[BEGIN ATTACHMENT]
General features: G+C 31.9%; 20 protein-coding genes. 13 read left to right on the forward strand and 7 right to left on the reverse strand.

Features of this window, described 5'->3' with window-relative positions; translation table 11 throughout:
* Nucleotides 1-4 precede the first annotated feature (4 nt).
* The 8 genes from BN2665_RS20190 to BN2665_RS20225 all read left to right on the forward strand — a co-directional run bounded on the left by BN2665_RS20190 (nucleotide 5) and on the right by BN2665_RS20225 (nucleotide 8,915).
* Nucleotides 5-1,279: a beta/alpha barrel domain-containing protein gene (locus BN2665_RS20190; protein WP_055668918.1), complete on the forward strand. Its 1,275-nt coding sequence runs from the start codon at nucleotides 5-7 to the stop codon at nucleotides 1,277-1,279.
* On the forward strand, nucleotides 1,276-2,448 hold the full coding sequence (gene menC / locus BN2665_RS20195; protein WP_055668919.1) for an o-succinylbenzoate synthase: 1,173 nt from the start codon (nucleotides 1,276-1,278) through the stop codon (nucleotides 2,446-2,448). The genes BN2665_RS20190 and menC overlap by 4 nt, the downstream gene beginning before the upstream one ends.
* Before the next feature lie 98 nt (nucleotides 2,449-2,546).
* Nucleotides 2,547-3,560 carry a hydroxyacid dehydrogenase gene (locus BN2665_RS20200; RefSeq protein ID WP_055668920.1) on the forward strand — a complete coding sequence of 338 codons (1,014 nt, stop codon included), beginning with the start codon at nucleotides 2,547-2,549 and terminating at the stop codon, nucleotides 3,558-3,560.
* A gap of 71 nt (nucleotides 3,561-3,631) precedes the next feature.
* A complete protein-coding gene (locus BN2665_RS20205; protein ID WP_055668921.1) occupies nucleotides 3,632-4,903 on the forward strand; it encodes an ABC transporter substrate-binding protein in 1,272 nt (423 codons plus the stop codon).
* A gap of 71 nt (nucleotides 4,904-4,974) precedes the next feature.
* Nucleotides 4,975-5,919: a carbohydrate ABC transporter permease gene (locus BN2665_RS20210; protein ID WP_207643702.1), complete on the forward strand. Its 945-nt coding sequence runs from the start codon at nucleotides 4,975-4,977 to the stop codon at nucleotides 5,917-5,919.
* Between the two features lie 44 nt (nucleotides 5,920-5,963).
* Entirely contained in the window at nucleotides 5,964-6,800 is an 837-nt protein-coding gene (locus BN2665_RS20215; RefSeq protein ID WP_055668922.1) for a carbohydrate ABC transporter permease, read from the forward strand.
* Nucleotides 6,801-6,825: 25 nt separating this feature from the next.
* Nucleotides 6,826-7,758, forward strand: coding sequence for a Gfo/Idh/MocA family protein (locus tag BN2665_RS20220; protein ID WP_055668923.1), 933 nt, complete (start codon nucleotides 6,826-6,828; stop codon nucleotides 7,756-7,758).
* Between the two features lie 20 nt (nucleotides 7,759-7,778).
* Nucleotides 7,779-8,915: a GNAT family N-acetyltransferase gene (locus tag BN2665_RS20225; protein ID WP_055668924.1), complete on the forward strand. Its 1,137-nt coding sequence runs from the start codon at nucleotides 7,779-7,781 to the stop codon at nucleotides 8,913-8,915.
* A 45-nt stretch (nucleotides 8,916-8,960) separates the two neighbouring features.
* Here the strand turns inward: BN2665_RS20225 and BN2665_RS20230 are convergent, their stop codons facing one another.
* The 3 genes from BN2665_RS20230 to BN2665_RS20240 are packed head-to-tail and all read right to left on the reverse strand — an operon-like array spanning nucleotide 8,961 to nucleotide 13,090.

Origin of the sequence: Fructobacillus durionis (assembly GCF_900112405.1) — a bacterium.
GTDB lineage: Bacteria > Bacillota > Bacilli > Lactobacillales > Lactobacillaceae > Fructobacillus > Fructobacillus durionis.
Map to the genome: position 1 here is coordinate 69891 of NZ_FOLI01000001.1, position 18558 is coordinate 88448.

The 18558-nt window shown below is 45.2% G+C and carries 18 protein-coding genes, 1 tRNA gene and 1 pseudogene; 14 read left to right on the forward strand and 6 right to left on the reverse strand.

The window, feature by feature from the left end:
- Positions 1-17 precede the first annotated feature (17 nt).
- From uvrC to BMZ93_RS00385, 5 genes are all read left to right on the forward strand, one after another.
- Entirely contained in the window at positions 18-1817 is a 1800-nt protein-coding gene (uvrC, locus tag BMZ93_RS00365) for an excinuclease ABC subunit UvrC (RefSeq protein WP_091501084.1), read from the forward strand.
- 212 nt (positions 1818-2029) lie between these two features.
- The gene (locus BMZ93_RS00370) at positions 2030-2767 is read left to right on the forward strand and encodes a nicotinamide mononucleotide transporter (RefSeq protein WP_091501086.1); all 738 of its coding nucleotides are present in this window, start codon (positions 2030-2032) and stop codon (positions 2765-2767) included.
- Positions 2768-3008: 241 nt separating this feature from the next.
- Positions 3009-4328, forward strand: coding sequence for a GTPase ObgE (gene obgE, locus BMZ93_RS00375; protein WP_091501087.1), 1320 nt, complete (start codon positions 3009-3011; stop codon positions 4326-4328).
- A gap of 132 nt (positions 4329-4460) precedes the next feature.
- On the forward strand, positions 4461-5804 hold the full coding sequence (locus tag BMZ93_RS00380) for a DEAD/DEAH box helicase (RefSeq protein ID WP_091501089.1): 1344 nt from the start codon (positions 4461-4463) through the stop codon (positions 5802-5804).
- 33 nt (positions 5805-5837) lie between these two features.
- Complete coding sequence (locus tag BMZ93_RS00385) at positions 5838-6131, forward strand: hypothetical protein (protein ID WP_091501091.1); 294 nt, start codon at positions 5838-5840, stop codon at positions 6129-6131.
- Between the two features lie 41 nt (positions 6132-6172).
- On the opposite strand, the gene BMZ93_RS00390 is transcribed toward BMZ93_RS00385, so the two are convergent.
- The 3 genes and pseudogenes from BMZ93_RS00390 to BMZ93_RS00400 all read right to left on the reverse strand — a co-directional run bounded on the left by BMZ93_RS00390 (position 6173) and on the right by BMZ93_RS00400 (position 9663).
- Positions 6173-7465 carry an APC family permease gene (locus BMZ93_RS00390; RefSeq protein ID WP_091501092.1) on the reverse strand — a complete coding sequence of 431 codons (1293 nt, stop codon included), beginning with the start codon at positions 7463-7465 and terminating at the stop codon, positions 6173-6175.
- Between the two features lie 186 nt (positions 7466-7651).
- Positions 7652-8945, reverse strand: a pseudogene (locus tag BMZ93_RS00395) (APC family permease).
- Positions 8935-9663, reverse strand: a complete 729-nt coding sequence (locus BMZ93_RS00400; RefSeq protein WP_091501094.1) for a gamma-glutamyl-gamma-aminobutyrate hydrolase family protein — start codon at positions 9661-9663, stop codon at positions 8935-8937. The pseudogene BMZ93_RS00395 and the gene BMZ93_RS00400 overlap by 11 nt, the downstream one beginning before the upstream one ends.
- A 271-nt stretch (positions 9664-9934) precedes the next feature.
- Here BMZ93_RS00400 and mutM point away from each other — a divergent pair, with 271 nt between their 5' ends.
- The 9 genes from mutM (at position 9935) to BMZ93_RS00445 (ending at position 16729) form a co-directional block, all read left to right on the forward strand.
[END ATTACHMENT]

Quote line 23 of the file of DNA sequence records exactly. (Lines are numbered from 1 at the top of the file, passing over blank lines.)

GTDB lineage: Bacteria > Bacillota > Bacilli > Lactobacillales > Lactobacillaceae > Fructobacillus > Fructobacillus durionis.